Today we’re so pleased to welcome author Jake Wells to TNA, to tell us about his new book, Sometimes Love Lasts. Jake is donating all the royalties earned on the book to an organization that’s near and dear to his heart. Please join us in giving him a warm welcome.
To begin with, I would like to thank everyone at The Novel Approach for inviting me to participate in your blog. Posting here is like being welcomed home. This was one of the first sites to review my premier novel, A White Coat is My Closet. When it was initially released, I was hugely apprehensive reviewers would select toilet paper as being the most appropriate medium on which to chronicle their impressions. Getting positive feedback from a source as reputable as yours gave me a tremendous boost of confidence. Thank you so much! Sometimes Love Lasts came to fruition largely because of the encouragement I received from some of your readers.
In recent weeks, especially with the release date for Sometimes Love Lasts looming closer; more readers have been messaging me through Facebook. They recognize that my stories have a medical theme and they’re curious to know if I still feel passionate about being a doctor.
I guess in some ways, I feel more passionate than ever. I still get tremendous satisfaction taking care of my own patients and also fuel my enthusiasm for being a pediatrician by volunteering to care for children in countries where quality medical care is much more limited.
In fact, I just recently returned from working in Africa and feel that I’m a much better person for having gone. If nothing else, caring for kids in an impoverished part of the world serves as an unambiguous reminder of how privileged I am. It’s so easy for me to take basic necessities like adequate food, uncontaminated water and shelter for granted. I returned from my trip not only with a renewed sense of appreciation for everything I have, but also with a sense of awe. Despite having so little, the African people with whom I worked were happy, optimistic, and grateful. In some respects, I feel that they helped me more than I helped them.
The other thing people want to know is how I think of the stories I write. The real problem is actually being able to turn my imagination off. One minute I’m contemplating the details of some random occurrence in my life and the next minute my brain is building a story around it.
Sometimes Love Lasts was kind of the amalgamation of two thoughts.
To begin with, I have recently become very concerned the Los Angeles LGBT center is seeing a greater number of homeless youth than ever before. As is frequently the case in society, we’re currently witnessing the “one step forward, two steps backwards” phenomenon. In one respect, we’re living in an incredible time. Marriage equality was approved by the Supreme Court of the United States and now loving, committed gay families are being afforded some of the same civil rights that have been available to straight couples for centuries. On the flip side of things however, we are also witnessing a troubling backlash. Embolden by the likes of people in the Kim Davis and Mike Huckabee camp, there is a segment of our population who believe that their religion is under attack and they have become passionate about seeking retribution. They believe that being Gay is an abomination against God and they feel justified in kicking their children out of their home if they suspect them of embracing a contemptable lifestyle. Therefore, the number of gay youth finding themselves suddenly homeless is increasing at an alarming rate.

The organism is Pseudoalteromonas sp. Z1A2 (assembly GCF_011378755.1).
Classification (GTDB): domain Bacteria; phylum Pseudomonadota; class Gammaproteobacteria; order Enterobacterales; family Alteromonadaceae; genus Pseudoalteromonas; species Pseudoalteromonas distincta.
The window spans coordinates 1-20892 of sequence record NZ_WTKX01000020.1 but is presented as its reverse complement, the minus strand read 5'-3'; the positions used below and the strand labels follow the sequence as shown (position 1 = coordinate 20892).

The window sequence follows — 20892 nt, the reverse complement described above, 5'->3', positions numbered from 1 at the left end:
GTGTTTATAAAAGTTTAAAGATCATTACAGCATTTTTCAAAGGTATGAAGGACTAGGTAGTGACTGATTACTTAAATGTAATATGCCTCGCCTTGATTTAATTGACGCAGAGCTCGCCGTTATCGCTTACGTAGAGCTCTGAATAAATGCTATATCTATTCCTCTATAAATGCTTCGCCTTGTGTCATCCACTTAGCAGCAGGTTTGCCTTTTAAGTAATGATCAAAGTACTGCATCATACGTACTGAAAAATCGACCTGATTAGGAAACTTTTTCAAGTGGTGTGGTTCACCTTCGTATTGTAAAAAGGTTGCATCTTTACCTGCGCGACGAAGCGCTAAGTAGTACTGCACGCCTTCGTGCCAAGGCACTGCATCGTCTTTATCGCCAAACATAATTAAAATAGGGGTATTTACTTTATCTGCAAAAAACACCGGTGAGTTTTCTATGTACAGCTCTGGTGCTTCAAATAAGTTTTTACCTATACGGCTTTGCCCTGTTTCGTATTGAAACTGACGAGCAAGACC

This realization led me to my second thought; the problem of homelessness.
Homelessness is kind of a foreign concept to me. Certainly, I spent some of my youth struggling with coming to terms with my sexuality but my childhood was mostly idyllic. My parents loved me. Even though I grew up in a small community where homosexuality was considered unacceptable, I never imagined for a second my parents would disown me were they to suspect I was gay. The possibility of being kicked out into the streets was unfathomable.
But, what if I hadn’t been so lucky? What if my parents had been bigoted homophobes and I had found myself tossed out like yesterday’s garbage. How would my life have been different? How would I have survived? What would have become of me?
Somewhere in the process of trying to reconcile these two issues, Rone’s life story came bounding into my head. Now, it was just a matter of spending the next several months putting his story to paper.
Borrowing from my book’s blurb: For Rone Forrester, life as a high school student is a roller coaster ride. Though he’s intelligent, good-looking, and athletic, true happiness eludes him. He’s lost his mother to cancer, his hypercritical father is a tyrant, and he spends most of his free time taking care of his little brother, Eli. And to make matters worse, Rone begins to have romantic feelings for his best friend, Carson Harrington.